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Intel releases 10th gen 495 Chipset specsheet for Comet Lake and Ice Lake U/Y CPUs

Intel's 459 Chipset for 10 nm mobile processors does not bring too many new features. (Source: Tom's Hardware)
Intel's 459 Chipset for 10 nm mobile processors does not bring too many new features. (Source: Tom's Hardware)
The new 495 chipset only brings a faster OPI COU interface that is capable of 4.2 GT/s data transfer speeds, Wi-Fi 6 and expanded Intel Optane memory support. Nothing new on the port selection and PCIe lanes side, unfortunately. Even though Ice Lake was supposed to introduce support for USB 4.0, there is no mention of this feature, either.
Bogdan Solca,

The 10th gen mobile CPUs from Intel are slowly permeating the market, but initial reviews are not really that great.  Since Intel is finally making the jump to 10 nm, the Comet Lake and Ice Lake low-voltage processors appear to require new chipsets, at least according to new specsheets unveiled by Intel. Previous rumors claimed the 10 nm mobile platforms might integrate very few new features that hardly justify an upgrade over the current ULV chips, and the official Intel specs for the new 495 chipsets unfortunately come as confirmation.

Just like previous versions, the 495 chipset will have two SKUs: one for the Premium Y CPUs that usually power ultrabooks and mini PCs, and the other for Premium U CPUs that are meant for mid-range laptops. As far as I/O capabilities are concerned, the 495 chipset gets an 8X OPI CPU interface that facilitates 4 GT/s data transfer speeds. The Premium U SKU supports up to 3 SATA 6 Gb/s ports, up to 16 PCIe Gen3 lanes that can be distributed over a maximum of 6 devices, up to 10 USB 2.0 ports and up to 6 USB 3.2 Gen 2 (10 Gbps) connectors, while the Premium Y gets only 2 SATA 6 ports, up to 14 PCIe Gen 3 lanes for 5 devices, only 6 USB 2.0 ports and up to 6 USB 3.2 Gen 2 connectors. Both SKUs support the SDXC 3.0 standard for memory cards and integrate a GbE NIC along with Wi-Fi support via a CNVI module.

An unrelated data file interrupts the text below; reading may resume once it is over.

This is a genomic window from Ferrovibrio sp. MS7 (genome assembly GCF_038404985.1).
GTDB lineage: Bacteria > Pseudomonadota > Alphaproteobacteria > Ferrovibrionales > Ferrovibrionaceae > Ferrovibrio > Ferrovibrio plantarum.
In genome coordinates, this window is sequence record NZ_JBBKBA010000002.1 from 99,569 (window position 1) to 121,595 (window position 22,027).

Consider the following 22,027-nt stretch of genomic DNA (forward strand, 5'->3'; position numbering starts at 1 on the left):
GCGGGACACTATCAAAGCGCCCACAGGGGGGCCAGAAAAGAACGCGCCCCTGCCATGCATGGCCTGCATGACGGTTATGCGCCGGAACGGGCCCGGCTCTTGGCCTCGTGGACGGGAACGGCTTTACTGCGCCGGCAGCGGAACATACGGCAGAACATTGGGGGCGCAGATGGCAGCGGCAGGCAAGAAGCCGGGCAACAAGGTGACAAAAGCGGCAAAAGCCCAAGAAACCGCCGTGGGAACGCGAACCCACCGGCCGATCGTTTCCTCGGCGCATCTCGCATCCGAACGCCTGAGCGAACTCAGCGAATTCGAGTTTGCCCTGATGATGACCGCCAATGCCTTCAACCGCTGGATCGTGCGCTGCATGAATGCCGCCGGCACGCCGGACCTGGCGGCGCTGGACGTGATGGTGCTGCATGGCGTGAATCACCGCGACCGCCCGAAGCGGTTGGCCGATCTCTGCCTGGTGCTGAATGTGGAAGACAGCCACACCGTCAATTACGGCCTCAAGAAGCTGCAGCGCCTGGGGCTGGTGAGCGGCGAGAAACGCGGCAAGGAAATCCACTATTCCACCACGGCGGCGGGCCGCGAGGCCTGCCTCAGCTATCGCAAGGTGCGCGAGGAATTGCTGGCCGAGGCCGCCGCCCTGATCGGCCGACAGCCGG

These features are mostly nothing new. Intel did not bother to include PCIe Gen 4 support stating that it does not bring any real benefits over the current gen, whereas the USB 3.2 Gen 2 ports do not support 2X2 configurations (no mention of USB 4.0 whatsoever). On the other hand, the OPI interface is clearly faster, plus Wi-Fi 6 and Intel Optane memory should also be supported.

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> Notebook / Laptop Reviews and News > News > News Archive > Newsarchive 2019 09 > Intel releases 10th gen 495 Chipset specsheet for Comet Lake and Ice Lake U/Y CPUs
Bogdan Solca, 2019-09-24 (Update: 2019-09-24)
Bogdan Solca
Bogdan Solca - News Editor
I stepped into the wonderous IT&C world when I was around 7. I was instantly fascinated by computerized graphics, be them from games or 3D applications like 3D Max. I like to keep myself up to date with all the new technologies that get released at an ever increasing rate these days. I'm also an avid SciFi reader, an astrophysics aficionado and, as of late, a crypto geek.